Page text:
However, there is an analogy I would like to show, and that is concerning the flow of traffic through your real home compared to your web home. When you walk up to your home, you are greeted by the front door. In most cases, you have to use a key to get through the door. It is a security precaution to keep other people out. While in the virtual world, you have something similar to a front door. It is an html address you need to click on to gain access. However, there is a major difference, there is no security precaution to keep people out. That is a big difference between the two homes. In the real world you want to keep people out or away by locking the door to protect your valuables. Or you might not want to communicate with certain types of people. Where bloggers want as many visitors as possible. They want to communicate with other people for various reasons. There is nothing to protect on a blog site. While in the real world, you only want a select few to enter your home. In your real home, you look for privacy and quiet. (Seabrook) “In going online, you make some of your personal space available to others.”(371) I couldn’t agree more with Seabrook, but as far as I can see it, that’s what bloggers want. They want to share themselves with other people. Sometimes it is easier to talk when there is not a person in front of you. Another statement that Seabrook made was, “The internet is a little hole you drill in the wall of your real home to let the world in.”(371)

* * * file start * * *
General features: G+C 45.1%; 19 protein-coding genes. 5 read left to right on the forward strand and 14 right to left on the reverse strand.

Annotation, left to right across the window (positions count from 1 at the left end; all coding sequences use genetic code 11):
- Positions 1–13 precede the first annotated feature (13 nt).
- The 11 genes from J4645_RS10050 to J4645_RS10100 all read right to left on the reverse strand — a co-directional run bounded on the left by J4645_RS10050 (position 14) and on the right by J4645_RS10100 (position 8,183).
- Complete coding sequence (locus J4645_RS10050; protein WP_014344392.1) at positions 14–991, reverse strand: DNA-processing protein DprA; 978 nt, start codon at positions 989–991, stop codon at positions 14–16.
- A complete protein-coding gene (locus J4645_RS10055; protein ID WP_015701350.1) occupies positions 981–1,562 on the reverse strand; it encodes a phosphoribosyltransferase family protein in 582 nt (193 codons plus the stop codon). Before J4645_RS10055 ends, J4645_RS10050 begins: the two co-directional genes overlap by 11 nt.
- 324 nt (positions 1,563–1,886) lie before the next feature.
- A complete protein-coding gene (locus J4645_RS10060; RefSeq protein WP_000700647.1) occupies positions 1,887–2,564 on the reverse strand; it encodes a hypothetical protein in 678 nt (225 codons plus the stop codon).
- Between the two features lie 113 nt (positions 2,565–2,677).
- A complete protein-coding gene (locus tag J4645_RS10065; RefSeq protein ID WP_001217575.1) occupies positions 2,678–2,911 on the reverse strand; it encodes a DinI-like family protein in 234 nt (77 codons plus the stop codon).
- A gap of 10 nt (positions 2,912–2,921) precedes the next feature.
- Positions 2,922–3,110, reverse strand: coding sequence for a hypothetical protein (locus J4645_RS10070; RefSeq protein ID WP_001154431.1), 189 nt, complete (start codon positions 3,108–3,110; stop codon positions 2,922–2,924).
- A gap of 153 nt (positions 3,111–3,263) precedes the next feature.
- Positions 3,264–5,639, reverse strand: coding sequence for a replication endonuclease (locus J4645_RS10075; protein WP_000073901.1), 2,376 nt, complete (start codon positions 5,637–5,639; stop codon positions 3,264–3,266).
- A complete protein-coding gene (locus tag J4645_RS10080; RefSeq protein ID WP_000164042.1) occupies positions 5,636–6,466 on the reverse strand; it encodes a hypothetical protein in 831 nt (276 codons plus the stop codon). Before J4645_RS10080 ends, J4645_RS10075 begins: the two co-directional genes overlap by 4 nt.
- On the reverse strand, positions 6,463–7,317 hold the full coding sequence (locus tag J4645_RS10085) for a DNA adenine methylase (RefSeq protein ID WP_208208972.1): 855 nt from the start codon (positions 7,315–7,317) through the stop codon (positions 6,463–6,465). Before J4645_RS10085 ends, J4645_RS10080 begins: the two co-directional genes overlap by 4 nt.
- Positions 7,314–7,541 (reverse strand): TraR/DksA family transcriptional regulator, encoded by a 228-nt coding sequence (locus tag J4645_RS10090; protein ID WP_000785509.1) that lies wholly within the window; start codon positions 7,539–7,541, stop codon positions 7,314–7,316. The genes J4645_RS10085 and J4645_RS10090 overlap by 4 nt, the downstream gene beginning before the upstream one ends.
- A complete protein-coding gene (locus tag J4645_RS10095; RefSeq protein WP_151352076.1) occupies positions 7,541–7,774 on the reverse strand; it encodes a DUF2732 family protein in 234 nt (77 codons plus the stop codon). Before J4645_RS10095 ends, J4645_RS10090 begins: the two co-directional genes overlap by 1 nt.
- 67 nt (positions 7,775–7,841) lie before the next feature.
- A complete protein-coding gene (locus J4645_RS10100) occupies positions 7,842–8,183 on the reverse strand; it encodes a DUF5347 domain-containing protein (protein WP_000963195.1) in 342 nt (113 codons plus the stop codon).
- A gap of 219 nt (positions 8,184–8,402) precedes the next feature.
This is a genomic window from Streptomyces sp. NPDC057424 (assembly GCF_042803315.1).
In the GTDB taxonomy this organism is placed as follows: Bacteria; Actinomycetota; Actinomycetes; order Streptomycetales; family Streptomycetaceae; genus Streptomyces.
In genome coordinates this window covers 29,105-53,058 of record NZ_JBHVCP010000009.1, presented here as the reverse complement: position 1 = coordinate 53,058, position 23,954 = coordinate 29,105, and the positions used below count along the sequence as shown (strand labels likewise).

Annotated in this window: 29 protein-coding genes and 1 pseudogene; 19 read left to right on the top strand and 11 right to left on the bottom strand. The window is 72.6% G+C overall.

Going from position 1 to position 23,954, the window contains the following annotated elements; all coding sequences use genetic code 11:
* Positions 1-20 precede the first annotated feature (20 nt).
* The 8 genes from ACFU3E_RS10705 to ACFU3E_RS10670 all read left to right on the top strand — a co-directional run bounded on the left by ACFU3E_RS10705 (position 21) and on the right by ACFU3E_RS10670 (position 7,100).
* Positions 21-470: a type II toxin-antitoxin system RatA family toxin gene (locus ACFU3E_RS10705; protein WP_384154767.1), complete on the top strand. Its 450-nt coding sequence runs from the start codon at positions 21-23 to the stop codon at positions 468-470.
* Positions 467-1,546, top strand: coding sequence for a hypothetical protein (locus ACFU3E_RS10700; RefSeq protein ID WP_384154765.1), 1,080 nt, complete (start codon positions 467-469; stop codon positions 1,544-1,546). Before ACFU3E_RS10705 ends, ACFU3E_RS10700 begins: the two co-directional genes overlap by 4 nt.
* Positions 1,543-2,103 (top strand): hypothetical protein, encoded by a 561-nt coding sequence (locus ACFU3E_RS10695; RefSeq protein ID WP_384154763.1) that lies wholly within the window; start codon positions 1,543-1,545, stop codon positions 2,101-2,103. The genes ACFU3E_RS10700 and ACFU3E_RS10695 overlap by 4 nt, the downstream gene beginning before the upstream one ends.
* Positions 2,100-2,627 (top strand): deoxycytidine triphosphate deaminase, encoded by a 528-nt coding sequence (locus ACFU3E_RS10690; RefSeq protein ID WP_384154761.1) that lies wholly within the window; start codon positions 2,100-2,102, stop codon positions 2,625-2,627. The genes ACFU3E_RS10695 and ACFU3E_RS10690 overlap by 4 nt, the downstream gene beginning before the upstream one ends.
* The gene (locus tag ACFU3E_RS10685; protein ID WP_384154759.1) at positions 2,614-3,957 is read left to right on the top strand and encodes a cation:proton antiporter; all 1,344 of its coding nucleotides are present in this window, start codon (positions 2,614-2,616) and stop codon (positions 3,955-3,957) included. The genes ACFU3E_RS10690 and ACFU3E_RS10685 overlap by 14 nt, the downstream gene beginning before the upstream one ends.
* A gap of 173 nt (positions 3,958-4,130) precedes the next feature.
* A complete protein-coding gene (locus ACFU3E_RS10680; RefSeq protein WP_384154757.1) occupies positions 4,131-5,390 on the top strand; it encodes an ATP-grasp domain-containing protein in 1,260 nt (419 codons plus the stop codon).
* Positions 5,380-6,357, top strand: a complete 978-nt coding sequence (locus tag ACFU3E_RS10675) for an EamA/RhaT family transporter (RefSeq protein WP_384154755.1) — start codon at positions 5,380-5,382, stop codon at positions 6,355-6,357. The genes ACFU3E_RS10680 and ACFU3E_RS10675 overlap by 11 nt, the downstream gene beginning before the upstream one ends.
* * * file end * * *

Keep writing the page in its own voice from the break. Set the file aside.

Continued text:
So, what is the value of blogging or creating a home for yourself on the internet? “The best online journals and weblogs keep moving, growing, and changing directions, mirroring the author’s own life.”(Grohol). Much as in real life, as an individual grows and changes as a person, he or she also changes their surroundings. The house they live in always changes and grows with the individual. The same applies to a home on the interenet. As the individual grows the knick knacks and the writing changes along with the writer. A writer needs to keep the readers well informed and interested in his or her site, for the simple reason that the reader might move on. In that case, the write has just lost a friend, which does happen in the real world. The value of building a good home is to create a special place for you and others to bond. It is here were friendships can come together or fall apart.
A phenomenon is sweeping across the world. This phenomenon is called blogging. To my surprise, blog sites take on the appearance of a real home metaphorically speaking. There are countless reasons why people blog, or should I say, create an online home. Creating an online home is a way for people to communicate and create new relationships. Both places, real and virtual are a place for people to escape to. Those are just a couple of the countless reasons on why people create an online home. One thing is for certain; I am truly intrigued by this new wave of communication.
Grohl, John M. “Psychology Of Weblogs.” Psych Central September, 1998: Updated April 2001. http://psychcentral.com/blogs/
Hoshkiw, Andrew A. “Southerner In The Far East.” April 2002. http://www.hoshq.com/
O’Neill, Julie. “Home Page.” April 2002. http://www.accidentaljulie.com/index2.php
Rheingold, Howard. “The Virtual Community.” The Wired Society.
Ed. Carol Lea Clark. Boston:Heinle & Heinle, 1999. Pages 92-97
Seabrook, John. “Home On The Net.” The Wired Society.
Ed. Carol Lea Clark. Boston:Heinle & Heinle, 1999. Pages 371-379